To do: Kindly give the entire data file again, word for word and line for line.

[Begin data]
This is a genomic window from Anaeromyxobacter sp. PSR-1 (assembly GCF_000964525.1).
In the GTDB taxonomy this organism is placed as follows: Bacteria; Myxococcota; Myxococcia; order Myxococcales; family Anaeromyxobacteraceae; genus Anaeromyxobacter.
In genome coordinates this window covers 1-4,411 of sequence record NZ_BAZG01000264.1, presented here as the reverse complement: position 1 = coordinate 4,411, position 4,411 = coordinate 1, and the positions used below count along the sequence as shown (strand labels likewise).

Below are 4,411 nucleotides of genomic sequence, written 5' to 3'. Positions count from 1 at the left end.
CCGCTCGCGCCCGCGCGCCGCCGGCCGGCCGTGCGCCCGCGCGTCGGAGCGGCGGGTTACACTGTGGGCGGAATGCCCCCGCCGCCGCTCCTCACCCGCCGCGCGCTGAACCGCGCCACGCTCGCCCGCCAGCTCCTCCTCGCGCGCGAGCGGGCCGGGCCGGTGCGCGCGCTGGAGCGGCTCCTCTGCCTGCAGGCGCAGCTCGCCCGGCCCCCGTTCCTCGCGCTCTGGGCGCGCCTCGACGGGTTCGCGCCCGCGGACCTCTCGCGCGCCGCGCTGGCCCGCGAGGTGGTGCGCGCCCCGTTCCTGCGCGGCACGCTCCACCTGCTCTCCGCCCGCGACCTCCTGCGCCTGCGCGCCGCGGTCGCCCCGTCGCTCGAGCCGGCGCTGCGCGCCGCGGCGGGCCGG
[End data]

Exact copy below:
This is a genomic window from Anaeromyxobacter sp. PSR-1 (assembly GCF_000964525.1).
In the GTDB taxonomy this organism is placed as follows: Bacteria; Myxococcota; Myxococcia; order Myxococcales; family Anaeromyxobacteraceae; genus Anaeromyxobacter.
In genome coordinates this window covers 1-4,411 of sequence record NZ_BAZG01000264.1, presented here as the reverse complement: position 1 = coordinate 4,411, position 4,411 = coordinate 1, and the positions used below count along the sequence as shown (strand labels likewise).

Below are 4,411 nucleotides of genomic sequence, written 5' to 3'. Positions count from 1 at the left end.
CCGCTCGCGCCCGCGCGCCGCCGGCCGGCCGTGCGCCCGCGCGTCGGAGCGGCGGGTTACACTGTGGGCGGAATGCCCCCGCCGCCGCTCCTCACCCGCCGCGCGCTGAACCGCGCCACGCTCGCCCGCCAGCTCCTCCTCGCGCGCGAGCGGGCCGGGCCGGTGCGCGCGCTGGAGCGGCTCCTCTGCCTGCAGGCGCAGCTCGCCCGGCCCCCGTTCCTCGCGCTCTGGGCGCGCCTCGACGGGTTCGCGCCCGCGGACCTCTCGCGCGCCGCGCTGGCCCGCGAGGTGGTGCGCGCCCCGTTCCTGCGCGGCACGCTCCACCTGCTCTCCGCCCGCGACCTCCTGCGCCTGCGCGCCGCGGTCGCCCCGTCGCTCGAGCCGGCGCTGCGCGCCGCGGCGGGCCGG